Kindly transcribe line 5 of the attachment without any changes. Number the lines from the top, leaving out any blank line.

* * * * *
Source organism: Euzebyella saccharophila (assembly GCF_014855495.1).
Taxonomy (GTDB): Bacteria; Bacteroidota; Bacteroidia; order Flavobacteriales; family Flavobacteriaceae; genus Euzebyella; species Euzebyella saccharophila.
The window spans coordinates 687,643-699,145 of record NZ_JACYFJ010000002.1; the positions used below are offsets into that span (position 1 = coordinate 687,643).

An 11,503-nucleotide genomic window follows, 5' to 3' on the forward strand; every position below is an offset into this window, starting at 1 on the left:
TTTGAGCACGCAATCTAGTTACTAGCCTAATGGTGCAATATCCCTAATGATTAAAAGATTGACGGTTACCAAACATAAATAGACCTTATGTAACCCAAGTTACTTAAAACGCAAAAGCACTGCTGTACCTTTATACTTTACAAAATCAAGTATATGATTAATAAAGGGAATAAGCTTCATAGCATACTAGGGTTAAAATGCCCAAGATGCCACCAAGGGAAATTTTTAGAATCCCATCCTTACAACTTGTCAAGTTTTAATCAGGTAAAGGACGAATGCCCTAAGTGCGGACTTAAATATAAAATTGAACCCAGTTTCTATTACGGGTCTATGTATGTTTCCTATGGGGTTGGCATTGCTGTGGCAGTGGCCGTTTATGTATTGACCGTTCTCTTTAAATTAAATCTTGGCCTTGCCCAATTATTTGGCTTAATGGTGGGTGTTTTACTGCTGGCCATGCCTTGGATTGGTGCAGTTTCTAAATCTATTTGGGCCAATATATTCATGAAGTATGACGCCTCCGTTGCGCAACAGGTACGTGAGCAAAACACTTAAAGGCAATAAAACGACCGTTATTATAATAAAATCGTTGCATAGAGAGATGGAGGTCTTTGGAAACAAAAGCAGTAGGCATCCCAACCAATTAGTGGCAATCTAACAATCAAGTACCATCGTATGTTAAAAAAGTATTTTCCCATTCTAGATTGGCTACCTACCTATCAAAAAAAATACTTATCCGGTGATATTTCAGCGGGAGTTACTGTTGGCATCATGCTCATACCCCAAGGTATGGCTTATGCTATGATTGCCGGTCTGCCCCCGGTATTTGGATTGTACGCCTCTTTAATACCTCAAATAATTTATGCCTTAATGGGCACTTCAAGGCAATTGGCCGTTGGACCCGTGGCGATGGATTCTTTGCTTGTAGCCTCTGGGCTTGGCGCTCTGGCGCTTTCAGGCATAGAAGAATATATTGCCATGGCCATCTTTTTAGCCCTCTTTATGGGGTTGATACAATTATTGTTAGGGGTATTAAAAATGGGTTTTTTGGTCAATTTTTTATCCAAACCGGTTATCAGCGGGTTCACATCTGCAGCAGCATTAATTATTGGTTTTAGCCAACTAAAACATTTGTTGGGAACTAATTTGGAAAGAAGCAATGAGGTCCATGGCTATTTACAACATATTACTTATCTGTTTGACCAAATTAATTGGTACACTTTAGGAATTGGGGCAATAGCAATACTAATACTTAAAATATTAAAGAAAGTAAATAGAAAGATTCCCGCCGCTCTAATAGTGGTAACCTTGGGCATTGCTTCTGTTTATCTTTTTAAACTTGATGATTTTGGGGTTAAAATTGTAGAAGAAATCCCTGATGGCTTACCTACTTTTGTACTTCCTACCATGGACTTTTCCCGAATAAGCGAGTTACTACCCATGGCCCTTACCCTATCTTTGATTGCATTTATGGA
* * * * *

TTTGAGCACGCAATCTAGTTACTAGCCTAATGGTGCAATATCCCTAATGATTAAAAGATTGACGGTTACCAAACATAAATAGACCTTATGTAACCCAAGTTACTTAAAACGCAAAAGCACTGCTGTACCTTTATACTTTACAAAATCAAGTATATGATTAATAAAGGGAATAAGCTTCATAGCATACTAGGGTTAAAATGCCCAAGATGCCACCAAGGGAAATTTTTAGAATCCCATCCTTACAACTTGTCAAGTTTTAATCAGGTAAAGGACGAATGCCCTAAGTGCGGACTTAAATATAAAATTGAACCCAGTTTCTATTACGGGTCTATGTATGTTTCCTATGGGGTTGGCATTGCTGTGGCAGTGGCCGTTTATGTATTGACCGTTCTCTTTAAATTAAATCTTGGCCTTGCCCAATTATTTGGCTTAATGGTGGGTGTTTTACTGCTGGCCATGCCTTGGATTGGTGCAGTTTCTAAATCTATTTGGGCCAATATATTCATGAAGTATGACGCCTCCGTTGCGCAACAGGTACGTGAGCAAAACACTTAAAGGCAATAAAACGACCGTTATTATAATAAAATCGTTGCATAGAGAGATGGAGGTCTTTGGAAACAAAAGCAGTAGGCATCCCAACCAATTAGTGGCAATCTAACAATCAAGTACCATCGTATGTTAAAAAAGTATTTTCCCATTCTAGATTGGCTACCTACCTATCAAAAAAAATACTTATCCGGTGATATTTCAGCGGGAGTTACTGTTGGCATCATGCTCATACCCCAAGGTATGGCTTATGCTATGATTGCCGGTCTGCCCCCGGTATTTGGATTGTACGCCTCTTTAATACCTCAAATAATTTATGCCTTAATGGGCACTTCAAGGCAATTGGCCGTTGGACCCGTGGCGATGGATTCTTTGCTTGTAGCCTCTGGGCTTGGCGCTCTGGCGCTTTCAGGCATAGAAGAATATATTGCCATGGCCATCTTTTTAGCCCTCTTTATGGGGTTGATACAATTATTGTTAGGGGTATTAAAAATGGGTTTTTTGGTCAATTTTTTATCCAAACCGGTTATCAGCGGGTTCACATCTGCAGCAGCATTAATTATTGGTTTTAGCCAACTAAAACATTTGTTGGGAACTAATTTGGAAAGAAGCAATGAGGTCCATGGCTATTTACAACATATTACTTATCTGTTTGACCAAATTAATTGGTACACTTTAGGAATTGGGGCAATAGCAATACTAATACTTAAAATATTAAAGAAAGTAAATAGAAAGATTCCCGCCGCTCTAATAGTGGTAACCTTGGGCATTGCTTCTGTTTATCTTTTTAAACTTGATGATTTTGGGGTTAAAATTGTAGAAGAAATCCCTGATGGCTTACCTACTTTTGTACTTCCTACCATGGACTTTTCCCGAATAAGCGAGTTACTACCCATGGCCCTTACCCTATCTTTGATTGCATTTATGGA